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Soluble Fn14 Is Detected and Elevated in Mouse and Human Kidney Disease

  • M. Nusrat Sharif,

    Affiliation Inflammation and Immunology Research Unit, Pfizer Inc., Cambridge, MA, United States of America

  • Gabriela Campanholle,

    Affiliation Inflammation and Immunology Research Unit, Pfizer Inc., Cambridge, MA, United States of America

  • Eva E. Nagiec,

    Affiliation Pfizer Worldwide Drug Safety Research and Development, Cambridge, MA, United States America

  • Ju Wang,

    Affiliation Inflammation and Immunology Research Unit, Pfizer Inc., Cambridge, MA, United States of America

  • Jameel Syed,

    Affiliation Pfizer Worldwide Drug Safety Research and Development, Andover, MA, United States of America

  • Shawn P. O’Neil,

    Affiliation Pfizer Worldwide Drug Safety Research and Development, Andover, MA, United States of America

  • Yutian Zhan,

    Affiliation Pfizer Worldwide Drug Safety Research and Development, Andover, MA, United States of America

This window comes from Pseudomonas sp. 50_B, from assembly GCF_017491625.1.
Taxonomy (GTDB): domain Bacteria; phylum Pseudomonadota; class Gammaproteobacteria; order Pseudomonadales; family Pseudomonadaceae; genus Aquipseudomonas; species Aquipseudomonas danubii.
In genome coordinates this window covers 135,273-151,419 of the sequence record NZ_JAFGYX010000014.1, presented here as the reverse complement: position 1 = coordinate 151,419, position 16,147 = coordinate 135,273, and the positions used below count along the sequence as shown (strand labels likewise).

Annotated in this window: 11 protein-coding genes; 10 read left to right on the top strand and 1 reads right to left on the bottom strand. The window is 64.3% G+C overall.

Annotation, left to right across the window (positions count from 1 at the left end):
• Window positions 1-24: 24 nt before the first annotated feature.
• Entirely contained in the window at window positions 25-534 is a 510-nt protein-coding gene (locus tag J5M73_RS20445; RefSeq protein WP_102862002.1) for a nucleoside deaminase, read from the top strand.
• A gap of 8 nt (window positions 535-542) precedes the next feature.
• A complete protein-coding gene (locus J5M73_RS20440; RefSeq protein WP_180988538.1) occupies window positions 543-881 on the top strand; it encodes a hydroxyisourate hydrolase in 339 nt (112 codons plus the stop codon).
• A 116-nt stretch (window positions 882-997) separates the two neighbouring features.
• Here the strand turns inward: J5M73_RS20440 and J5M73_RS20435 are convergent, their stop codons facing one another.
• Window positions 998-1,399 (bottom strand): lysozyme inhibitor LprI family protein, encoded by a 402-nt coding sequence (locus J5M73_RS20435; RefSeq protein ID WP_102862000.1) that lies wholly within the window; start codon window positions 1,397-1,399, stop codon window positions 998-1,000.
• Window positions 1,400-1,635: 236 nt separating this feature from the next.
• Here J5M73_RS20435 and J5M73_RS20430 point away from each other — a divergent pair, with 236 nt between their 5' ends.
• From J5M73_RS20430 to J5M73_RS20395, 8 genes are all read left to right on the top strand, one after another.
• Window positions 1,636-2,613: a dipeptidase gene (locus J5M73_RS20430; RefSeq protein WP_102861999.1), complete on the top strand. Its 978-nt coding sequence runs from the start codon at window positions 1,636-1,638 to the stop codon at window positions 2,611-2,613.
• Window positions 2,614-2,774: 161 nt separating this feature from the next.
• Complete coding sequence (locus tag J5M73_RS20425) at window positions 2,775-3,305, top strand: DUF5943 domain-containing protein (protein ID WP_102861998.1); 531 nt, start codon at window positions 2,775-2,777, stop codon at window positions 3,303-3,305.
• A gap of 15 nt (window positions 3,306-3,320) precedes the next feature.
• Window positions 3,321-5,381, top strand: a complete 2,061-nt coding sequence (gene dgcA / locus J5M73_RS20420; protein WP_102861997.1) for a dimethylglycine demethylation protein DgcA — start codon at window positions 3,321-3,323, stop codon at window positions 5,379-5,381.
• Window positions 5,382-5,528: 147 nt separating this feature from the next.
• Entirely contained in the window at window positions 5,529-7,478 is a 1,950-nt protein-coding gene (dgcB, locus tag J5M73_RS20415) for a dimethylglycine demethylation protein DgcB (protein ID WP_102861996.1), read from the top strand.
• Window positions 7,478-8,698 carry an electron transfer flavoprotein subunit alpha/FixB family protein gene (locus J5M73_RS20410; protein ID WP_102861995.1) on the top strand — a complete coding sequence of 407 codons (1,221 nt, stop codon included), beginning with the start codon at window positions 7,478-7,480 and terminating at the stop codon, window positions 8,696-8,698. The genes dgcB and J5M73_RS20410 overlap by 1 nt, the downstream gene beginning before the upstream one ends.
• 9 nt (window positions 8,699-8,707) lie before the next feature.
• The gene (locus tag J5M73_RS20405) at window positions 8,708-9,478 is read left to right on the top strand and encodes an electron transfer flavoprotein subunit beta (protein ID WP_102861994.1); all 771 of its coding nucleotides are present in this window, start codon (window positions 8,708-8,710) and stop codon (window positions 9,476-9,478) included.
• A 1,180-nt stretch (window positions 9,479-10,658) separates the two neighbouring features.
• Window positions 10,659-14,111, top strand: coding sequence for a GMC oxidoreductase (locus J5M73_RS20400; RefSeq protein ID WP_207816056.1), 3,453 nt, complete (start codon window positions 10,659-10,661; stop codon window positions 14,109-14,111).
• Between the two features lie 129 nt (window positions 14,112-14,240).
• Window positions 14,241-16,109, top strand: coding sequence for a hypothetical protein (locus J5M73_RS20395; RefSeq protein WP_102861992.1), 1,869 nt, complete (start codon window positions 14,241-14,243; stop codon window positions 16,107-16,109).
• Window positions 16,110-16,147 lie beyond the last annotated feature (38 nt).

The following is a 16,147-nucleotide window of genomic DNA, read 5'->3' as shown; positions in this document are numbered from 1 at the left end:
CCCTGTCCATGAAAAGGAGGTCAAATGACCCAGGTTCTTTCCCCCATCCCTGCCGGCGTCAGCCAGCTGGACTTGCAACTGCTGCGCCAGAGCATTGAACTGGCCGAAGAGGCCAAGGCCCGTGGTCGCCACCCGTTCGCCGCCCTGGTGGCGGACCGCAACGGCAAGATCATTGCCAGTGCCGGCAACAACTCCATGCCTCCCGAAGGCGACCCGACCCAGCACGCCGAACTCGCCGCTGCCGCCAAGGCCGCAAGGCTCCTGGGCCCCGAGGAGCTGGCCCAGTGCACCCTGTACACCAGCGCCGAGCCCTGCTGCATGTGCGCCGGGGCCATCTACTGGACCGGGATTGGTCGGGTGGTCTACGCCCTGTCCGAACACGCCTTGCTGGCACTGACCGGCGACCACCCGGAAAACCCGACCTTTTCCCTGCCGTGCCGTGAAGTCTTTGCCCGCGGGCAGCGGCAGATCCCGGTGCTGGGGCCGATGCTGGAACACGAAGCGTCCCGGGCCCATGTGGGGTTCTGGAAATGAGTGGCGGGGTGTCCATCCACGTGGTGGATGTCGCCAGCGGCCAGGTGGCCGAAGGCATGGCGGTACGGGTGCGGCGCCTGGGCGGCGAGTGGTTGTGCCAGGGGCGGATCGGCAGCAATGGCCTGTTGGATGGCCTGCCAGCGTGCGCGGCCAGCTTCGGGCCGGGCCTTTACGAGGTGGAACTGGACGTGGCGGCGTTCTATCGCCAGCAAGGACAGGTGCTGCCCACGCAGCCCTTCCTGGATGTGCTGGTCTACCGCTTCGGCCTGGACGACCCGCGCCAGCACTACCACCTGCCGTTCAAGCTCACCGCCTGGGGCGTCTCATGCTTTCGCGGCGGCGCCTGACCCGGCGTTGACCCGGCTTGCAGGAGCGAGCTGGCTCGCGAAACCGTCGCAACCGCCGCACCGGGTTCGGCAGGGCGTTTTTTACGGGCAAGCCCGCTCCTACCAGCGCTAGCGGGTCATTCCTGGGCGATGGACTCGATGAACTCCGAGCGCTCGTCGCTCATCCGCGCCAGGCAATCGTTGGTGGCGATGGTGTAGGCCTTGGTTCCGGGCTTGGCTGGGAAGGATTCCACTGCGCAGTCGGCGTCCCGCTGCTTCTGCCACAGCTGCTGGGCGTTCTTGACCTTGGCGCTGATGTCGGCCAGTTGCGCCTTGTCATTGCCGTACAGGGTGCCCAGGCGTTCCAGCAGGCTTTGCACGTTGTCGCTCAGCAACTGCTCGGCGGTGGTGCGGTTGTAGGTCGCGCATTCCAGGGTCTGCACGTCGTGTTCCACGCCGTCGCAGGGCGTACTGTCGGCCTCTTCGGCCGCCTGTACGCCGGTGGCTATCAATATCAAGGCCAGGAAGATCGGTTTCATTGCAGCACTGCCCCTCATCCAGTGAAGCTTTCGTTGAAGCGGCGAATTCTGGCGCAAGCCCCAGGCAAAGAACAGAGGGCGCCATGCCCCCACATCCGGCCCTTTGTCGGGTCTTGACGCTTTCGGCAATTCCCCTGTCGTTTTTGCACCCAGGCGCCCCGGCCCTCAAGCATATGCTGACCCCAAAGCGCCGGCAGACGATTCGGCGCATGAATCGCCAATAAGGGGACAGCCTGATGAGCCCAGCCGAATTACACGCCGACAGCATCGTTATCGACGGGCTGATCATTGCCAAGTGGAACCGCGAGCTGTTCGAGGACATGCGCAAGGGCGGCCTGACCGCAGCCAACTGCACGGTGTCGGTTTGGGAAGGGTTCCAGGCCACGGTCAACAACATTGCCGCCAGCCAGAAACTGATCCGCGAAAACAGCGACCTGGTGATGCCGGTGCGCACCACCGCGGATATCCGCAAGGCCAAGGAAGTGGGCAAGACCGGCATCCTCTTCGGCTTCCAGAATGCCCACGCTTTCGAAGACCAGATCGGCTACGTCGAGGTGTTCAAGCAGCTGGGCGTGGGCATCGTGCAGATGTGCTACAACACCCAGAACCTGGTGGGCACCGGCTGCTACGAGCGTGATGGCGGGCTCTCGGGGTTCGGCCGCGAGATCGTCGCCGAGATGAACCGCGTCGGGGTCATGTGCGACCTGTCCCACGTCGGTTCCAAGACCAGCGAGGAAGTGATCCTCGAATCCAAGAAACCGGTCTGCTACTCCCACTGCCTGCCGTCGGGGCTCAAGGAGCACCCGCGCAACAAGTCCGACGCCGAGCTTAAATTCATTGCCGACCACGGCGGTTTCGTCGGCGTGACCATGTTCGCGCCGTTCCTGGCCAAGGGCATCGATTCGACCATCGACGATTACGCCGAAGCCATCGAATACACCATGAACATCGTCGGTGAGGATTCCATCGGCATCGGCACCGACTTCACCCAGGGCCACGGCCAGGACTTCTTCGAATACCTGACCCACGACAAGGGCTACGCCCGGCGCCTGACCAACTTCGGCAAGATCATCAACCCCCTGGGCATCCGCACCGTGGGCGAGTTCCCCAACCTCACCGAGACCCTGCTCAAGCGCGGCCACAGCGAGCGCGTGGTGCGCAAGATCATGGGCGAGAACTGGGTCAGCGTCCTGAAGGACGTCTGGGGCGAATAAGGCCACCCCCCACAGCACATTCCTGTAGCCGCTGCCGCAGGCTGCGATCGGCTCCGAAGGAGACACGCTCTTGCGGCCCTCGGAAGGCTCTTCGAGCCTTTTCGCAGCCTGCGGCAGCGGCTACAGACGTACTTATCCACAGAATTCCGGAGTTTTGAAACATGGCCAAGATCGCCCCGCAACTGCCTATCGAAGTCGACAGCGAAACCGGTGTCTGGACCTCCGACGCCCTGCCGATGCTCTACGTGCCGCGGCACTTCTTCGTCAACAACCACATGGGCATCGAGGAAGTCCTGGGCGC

• Karrie Brenneman,

    Affiliation Pfizer Worldwide Drug Safety Research and Development, Andover, MA, United States of America

  • Bruce Homer,

    Affiliation Pfizer Worldwide Drug Safety Research and Development, Andover, MA, United States of America

  • Hendrik Neubert,

    Affiliation Department of Pharmacokinetics, Dynamics and Metabolism, Pfizer Inc., Andover, MA, United States of America

  • Riyez Karim,

    Affiliation Global Biological Technology, Pfizer Inc., Cambridge, MA, United States of America

  • Nick Pullen,

    Affiliation Inflammation and Immunology Research Unit, Pfizer Inc., Cambridge, MA, United States of America

  • Steven M. Evans,

    Affiliation Inflammation and Immunology Research Unit, Pfizer Inc., Cambridge, MA, United States of America

  • Margaret Fleming,

    Affiliation Inflammation and Immunology Research Unit, Pfizer Inc., Cambridge, MA, United States of America

  • Priya Chockalingam,

    Current Address: Shire Pharmaceuticals, Lexington, MA, United States of America

    Affiliation Inflammation and Immunology Research Unit, Pfizer Inc., Cambridge, MA, United States of America

  •  [ ... ],
  • Lih-Ling Lin

    Affiliation Inflammation and Immunology Research Unit, Pfizer Inc., Cambridge, MA, United States of America

  • [ view all ]
  • [ view less ]

Soluble Fn14 Is Detected and Elevated in Mouse and Human Kidney Disease

  • M. Nusrat Sharif, 
  • Gabriela Campanholle, 
  • Eva E. Nagiec, 
  • Ju Wang, 
  • Jameel Syed, 
  • Shawn P. O’Neil, 
  • Yutian Zhan, 
  • Karrie Brenneman, 
  • Bruce Homer, 
  • Hendrik Neubert